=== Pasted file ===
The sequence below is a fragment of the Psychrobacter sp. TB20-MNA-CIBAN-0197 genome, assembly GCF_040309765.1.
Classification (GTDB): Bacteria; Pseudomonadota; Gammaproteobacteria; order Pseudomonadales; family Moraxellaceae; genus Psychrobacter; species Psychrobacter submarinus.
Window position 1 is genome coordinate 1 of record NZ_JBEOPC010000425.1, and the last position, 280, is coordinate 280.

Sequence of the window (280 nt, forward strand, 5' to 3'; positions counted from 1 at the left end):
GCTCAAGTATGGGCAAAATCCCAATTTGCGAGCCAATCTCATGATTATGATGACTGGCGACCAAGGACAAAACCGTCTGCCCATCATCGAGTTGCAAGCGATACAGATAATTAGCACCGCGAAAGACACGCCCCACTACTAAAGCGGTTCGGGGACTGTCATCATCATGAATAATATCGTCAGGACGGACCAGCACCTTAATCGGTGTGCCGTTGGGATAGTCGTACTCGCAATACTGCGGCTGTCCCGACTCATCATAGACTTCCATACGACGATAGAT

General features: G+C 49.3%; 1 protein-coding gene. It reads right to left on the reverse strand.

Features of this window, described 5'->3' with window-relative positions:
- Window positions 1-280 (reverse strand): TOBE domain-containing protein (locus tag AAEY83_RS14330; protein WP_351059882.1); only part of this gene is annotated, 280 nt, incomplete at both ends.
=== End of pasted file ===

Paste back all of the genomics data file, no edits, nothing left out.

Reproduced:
The sequence below is a fragment of the Psychrobacter sp. TB20-MNA-CIBAN-0197 genome, assembly GCF_040309765.1.
Classification (GTDB): Bacteria; Pseudomonadota; Gammaproteobacteria; order Pseudomonadales; family Moraxellaceae; genus Psychrobacter; species Psychrobacter submarinus.
Window position 1 is genome coordinate 1 of record NZ_JBEOPC010000425.1, and the last position, 280, is coordinate 280.

Sequence of the window (280 nt, forward strand, 5' to 3'; positions counted from 1 at the left end):
GCTCAAGTATGGGCAAAATCCCAATTTGCGAGCCAATCTCATGATTATGATGACTGGCGACCAAGGACAAAACCGTCTGCCCATCATCGAGTTGCAAGCGATACAGATAATTAGCACCGCGAAAGACACGCCCCACTACTAAAGCGGTTCGGGGACTGTCATCATCATGAATAATATCGTCAGGACGGACCAGCACCTTAATCGGTGTGCCGTTGGGATAGTCGTACTCGCAATACTGCGGCTGTCCCGACTCATCATAGACTTCCATACGACGATAGAT

General features: G+C 49.3%; 1 protein-coding gene. It reads right to left on the reverse strand.

Features of this window, described 5'->3' with window-relative positions:
- Window positions 1-280 (reverse strand): TOBE domain-containing protein (locus tag AAEY83_RS14330; protein WP_351059882.1); only part of this gene is annotated, 280 nt, incomplete at both ends.